Overnight Energy & Environment

Overnight Energy: Virginia governor takes aim at power plant emissions

Greg Nash

MCAULIFFE’S OWN CLEAN POWER PLAN: The governor of Virginia has ordered state regulators to craft a climate rule for the state’s power plants after President Trump nixed a similar national regulation.

Gov. Terry McAuliffe (D) on Tuesday signed an executive order asking regulators to form a commission, write a rule cracking down on electricity-sector carbon emissions, and begin the process of putting that in place by the end of the end of the year.

Trump in March signed an order of his own that is likely to eventually bring about the end of the Clean Power Plan, an Obama administration rule that would limit emissions from the United States’ power plants. In a statement Tuesday, McAuliffe said his proposal would fill the vacuum left by Trump’s order.

{mosads}”The threat of climate change is real, and we have a shared responsibility to confront it,” McAuliffe said.

“Once approved, this regulation will reduce carbon dioxide emissions from the commonwealth’s power plants and give rise to the next generation of energy jobs. As the federal government abdicates its role on this important issue, it is critical for states to fill the void.”

McAuliffe’s order directs regulators to finish the plan by Dec. 31, by which time Virginia voters will have elected a new governor. Like the Clean Power Plan last year, the fate of McAuliffe’s climate rule could come down to who wins the governorship.

Read more here.  

TRIBES TO DECLARE KEYSTONE OPPOSITION: Indigenous tribes on both sides of the United States-Canada border are planning to sign a declaration opposing the controversial Keystone XL oil pipeline.

Leaders of Canada’s Blackfoot Confederacy, the Great Sioux Nation, and Ponca tribe in the United States will gather in Calgary, Canada, on Wednesday to sign the 16-page declaration, the Associated Press reports.

The tribes are calling the declaration historic, representing long-standing bonds among the groups, which together represent tens of thousands of indigenous people.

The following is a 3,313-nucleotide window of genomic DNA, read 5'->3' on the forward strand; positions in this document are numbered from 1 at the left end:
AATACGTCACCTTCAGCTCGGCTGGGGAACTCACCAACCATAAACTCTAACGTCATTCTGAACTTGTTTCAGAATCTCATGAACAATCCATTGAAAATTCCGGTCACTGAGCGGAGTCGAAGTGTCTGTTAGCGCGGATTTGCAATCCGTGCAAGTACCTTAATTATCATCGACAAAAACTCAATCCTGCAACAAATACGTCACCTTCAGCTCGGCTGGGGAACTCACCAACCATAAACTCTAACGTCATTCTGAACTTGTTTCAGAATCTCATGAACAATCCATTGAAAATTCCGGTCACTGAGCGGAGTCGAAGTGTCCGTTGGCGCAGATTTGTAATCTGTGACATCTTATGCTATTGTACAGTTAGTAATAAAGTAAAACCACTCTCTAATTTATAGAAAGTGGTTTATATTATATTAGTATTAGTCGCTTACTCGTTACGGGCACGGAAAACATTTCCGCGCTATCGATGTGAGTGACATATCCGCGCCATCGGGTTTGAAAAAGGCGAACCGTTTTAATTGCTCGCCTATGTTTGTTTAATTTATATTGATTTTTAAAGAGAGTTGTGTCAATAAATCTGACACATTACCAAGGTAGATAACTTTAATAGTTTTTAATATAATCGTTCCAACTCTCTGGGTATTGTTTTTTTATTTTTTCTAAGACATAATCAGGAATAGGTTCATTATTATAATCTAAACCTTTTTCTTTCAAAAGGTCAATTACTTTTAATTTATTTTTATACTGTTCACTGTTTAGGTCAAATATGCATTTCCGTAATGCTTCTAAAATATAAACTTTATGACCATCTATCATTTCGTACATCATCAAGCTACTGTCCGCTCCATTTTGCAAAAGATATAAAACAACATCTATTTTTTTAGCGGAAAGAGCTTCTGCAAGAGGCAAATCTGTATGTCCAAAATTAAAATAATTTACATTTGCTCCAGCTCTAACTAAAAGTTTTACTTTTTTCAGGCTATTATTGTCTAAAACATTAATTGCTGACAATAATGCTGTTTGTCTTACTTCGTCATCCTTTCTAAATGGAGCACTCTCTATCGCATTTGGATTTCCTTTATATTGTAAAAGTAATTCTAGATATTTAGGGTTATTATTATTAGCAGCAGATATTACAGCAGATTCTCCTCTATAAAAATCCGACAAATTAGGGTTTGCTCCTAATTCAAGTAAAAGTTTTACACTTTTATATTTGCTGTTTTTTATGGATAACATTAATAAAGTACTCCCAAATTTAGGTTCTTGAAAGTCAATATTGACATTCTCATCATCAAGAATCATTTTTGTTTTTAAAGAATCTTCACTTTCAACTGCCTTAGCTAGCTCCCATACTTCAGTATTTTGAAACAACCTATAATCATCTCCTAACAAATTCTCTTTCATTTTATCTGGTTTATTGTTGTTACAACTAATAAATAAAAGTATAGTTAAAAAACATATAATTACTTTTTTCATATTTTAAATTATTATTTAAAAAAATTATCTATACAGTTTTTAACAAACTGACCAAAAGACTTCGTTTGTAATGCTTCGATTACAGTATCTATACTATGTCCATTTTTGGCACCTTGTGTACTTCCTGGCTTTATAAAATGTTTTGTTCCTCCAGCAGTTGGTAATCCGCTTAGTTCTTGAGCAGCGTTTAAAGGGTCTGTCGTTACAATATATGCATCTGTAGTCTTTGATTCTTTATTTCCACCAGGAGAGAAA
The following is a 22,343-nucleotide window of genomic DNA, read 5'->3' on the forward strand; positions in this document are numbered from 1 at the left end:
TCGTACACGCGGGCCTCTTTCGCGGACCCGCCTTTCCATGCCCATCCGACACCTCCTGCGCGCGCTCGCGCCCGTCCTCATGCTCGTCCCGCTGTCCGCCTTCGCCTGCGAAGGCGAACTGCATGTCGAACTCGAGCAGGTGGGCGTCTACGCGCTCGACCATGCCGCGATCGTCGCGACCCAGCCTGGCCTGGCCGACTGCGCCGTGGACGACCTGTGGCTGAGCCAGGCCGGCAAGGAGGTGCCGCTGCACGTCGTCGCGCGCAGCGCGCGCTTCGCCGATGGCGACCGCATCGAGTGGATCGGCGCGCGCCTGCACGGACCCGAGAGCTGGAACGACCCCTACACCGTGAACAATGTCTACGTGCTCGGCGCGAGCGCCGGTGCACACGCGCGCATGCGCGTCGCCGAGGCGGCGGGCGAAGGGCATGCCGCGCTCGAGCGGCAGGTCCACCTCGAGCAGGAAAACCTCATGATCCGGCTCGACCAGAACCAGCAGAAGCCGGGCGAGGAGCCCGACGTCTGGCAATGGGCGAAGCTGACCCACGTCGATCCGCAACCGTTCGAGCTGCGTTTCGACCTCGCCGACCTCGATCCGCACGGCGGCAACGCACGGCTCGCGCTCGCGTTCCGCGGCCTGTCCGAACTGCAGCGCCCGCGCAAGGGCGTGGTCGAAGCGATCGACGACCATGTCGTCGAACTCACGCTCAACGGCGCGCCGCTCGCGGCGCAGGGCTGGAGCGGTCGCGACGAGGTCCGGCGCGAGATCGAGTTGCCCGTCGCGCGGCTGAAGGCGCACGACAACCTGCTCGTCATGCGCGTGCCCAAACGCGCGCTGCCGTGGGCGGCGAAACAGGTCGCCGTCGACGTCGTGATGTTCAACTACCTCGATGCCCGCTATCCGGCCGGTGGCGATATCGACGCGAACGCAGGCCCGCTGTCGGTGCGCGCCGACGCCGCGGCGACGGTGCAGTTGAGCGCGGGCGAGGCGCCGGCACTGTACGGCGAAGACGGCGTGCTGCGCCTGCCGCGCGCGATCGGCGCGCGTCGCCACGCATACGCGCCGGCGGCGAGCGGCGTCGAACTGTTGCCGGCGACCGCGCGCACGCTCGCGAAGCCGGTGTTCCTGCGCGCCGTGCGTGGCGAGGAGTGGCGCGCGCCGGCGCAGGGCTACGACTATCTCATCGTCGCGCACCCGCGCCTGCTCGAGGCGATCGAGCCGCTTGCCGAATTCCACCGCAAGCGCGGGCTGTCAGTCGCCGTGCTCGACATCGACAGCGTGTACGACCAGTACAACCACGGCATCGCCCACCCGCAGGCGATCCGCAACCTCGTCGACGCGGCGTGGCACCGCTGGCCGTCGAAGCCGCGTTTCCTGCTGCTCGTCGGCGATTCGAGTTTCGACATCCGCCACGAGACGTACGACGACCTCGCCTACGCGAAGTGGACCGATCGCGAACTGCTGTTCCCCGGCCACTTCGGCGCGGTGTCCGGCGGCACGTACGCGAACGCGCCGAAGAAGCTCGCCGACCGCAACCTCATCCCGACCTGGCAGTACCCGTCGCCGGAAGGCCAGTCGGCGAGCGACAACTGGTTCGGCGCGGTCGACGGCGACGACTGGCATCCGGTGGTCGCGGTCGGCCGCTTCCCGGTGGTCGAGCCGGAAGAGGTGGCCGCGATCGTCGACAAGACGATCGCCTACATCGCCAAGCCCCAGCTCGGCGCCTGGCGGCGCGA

“There is a historic union between first Americans in Canada and Native Americans in the United States,” Casey Camp-Horinek, Ponca councilwoman, told the AP.

“Long before a border ever existed on a map, a fictitious line on a map, we were a united peoples in our approach to care of Mother Earth,” she said.

“Greed knows no limits, and those in the way are simply collateral damage to corporate profits,” said Brandon Sazue, chairman of the South Dakota-based Crow Creek Sioux, said in a statement.

Read more here.

RENEWABLES PUSH BACK ON PERRY REVIEW: Four leading renewable energy industry groups pushed back on a Department of Energy study into the electric grid on Tuesday.

In a letter to Energy Secretary Rick Perry, the groups said the study is “based on a faulty premise” that the growing renewable energy sector is to blame for the retirement of coal and nuclear plants that, in turn, puts grid reliability at risk.

They submitted a handful of reports to prove their broader point: that energy sector market forces are leading to the closure of traditional baseload power sources, not government regulations or policies favorable to renewables, two topics that the Energy Department’s grid study focuses on.

“We believe that, taken together, these reports demonstrate that the U.S. electric power system is more diverse in its energy sources than ever before, and due to the flexible way these resources are now managed, becoming more reliable and resilient as a result,” the groups — made up of wind and solar industry producers– wrote in their letter.